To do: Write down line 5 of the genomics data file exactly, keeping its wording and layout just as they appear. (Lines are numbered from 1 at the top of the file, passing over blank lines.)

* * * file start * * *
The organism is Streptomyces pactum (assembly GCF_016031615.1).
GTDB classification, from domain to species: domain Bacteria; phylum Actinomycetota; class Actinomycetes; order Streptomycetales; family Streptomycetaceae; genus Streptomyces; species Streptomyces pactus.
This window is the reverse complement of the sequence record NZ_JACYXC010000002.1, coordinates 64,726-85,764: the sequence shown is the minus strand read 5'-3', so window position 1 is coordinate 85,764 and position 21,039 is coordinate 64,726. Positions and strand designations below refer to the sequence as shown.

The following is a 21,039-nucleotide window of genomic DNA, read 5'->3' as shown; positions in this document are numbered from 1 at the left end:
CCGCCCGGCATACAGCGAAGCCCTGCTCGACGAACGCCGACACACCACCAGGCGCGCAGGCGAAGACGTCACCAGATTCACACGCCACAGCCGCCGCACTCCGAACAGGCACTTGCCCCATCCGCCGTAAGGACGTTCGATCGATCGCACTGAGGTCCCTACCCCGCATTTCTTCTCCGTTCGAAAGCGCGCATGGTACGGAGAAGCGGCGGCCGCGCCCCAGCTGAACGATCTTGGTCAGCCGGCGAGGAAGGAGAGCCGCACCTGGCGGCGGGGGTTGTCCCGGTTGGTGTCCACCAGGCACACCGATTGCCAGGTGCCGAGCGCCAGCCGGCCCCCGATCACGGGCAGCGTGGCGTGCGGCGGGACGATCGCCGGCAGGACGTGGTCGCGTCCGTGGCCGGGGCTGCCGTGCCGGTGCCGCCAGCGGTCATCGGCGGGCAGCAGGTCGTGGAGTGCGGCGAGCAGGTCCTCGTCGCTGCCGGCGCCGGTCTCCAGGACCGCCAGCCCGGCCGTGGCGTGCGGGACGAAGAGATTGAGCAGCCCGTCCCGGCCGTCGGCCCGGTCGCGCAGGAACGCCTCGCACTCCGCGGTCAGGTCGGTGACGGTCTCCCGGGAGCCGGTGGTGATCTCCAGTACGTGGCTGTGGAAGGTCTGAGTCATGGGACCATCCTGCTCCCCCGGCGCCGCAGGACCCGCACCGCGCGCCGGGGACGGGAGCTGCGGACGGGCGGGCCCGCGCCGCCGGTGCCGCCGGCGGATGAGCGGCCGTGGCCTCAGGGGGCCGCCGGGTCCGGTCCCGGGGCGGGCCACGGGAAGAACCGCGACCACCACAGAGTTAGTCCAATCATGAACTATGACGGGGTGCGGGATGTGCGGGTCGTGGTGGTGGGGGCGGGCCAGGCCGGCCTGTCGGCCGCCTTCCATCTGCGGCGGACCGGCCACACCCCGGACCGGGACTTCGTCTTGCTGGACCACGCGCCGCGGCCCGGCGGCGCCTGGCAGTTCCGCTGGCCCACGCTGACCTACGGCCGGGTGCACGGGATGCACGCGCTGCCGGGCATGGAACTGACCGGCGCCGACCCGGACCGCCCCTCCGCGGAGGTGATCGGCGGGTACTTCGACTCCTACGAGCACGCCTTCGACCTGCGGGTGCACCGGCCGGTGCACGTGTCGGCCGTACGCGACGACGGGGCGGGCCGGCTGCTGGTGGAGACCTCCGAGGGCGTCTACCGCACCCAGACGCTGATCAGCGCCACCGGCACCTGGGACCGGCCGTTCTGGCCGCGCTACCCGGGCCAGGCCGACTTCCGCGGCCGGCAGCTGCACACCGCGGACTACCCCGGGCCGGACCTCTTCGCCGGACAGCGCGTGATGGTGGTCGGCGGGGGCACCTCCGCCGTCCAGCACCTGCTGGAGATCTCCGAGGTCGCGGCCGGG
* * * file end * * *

CCGCCCGGCATACAGCGAAGCCCTGCTCGACGAACGCCGACACACCACCAGGCGCGCAGGCGAAGACGTCACCAGATTCACACGCCACAGCCGCCGCACTCCGAACAGGCACTTGCCCCATCCGCCGTAAGGACGTTCGATCGATCGCACTGAGGTCCCTACCCCGCATTTCTTCTCCGTTCGAAAGCGCGCATGGTACGGAGAAGCGGCGGCCGCGCCCCAGCTGAACGATCTTGGTCAGCCGGCGAGGAAGGAGAGCCGCACCTGGCGGCGGGGGTTGTCCCGGTTGGTGTCCACCAGGCACACCGATTGCCAGGTGCCGAGCGCCAGCCGGCCCCCGATCACGGGCAGCGTGGCGTGCGGCGGGACGATCGCCGGCAGGACGTGGTCGCGTCCGTGGCCGGGGCTGCCGTGCCGGTGCCGCCAGCGGTCATCGGCGGGCAGCAGGTCGTGGAGTGCGGCGAGCAGGTCCTCGTCGCTGCCGGCGCCGGTCTCCAGGACCGCCAGCCCGGCCGTGGCGTGCGGGACGAAGAGATTGAGCAGCCCGTCCCGGCCGTCGGCCCGGTCGCGCAGGAACGCCTCGCACTCCGCGGTCAGGTCGGTGACGGTCTCCCGGGAGCCGGTGGTGATCTCCAGTACGTGGCTGTGGAAGGTCTGAGTCATGGGACCATCCTGCTCCCCCGGCGCCGCAGGACCCGCACCGCGCGCCGGGGACGGGAGCTGCGGACGGGCGGGCCCGCGCCGCCGGTGCCGCCGGCGGATGAGCGGCCGTGGCCTCAGGGGGCCGCCGGGTCCGGTCCCGGGGCGGGCCACGGGAAGAACCGCGACCACCACAGAGTTAGTCCAATCATGAACTATGACGGGGTGCGGGATGTGCGGGTCGTGGTGGTGGGGGCGGGCCAGGCCGGCCTGTCGGCCGCCTTCCATCTGCGGCGGACCGGCCACACCCCGGACCGGGACTTCGTCTTGCTGGACCACGCGCCGCGGCCCGGCGGCGCCTGGCAGTTCCGCTGGCCCACGCTGACCTACGGCCGGGTGCACGGGATGCACGCGCTGCCGGGCATGGAACTGACCGGCGCCGACCCGGACCGCCCCTCCGCGGAGGTGATCGGCGGGTACTTCGACTCCTACGAGCACGCCTTCGACCTGCGGGTGCACCGGCCGGTGCACGTGTCGGCCGTACGCGACGACGGGGCGGGCCGGCTGCTGGTGGAGACCTCCGAGGGCGTCTACCGCACCCAGACGCTGATCAGCGCCACCGGCACCTGGGACCGGCCGTTCTGGCCGCGCTACCCGGGCCAGGCCGACTTCCGCGGCCGGCAGCTGCACACCGCGGACTACCCCGGGCCGGACCTCTTCGCCGGACAGCGCGTGATGGTGGTCGGCGGGGGCACCTCCGCCGTCCAGCACCTGCTGGAGATCTCCGAGGTCGCGGCCGGG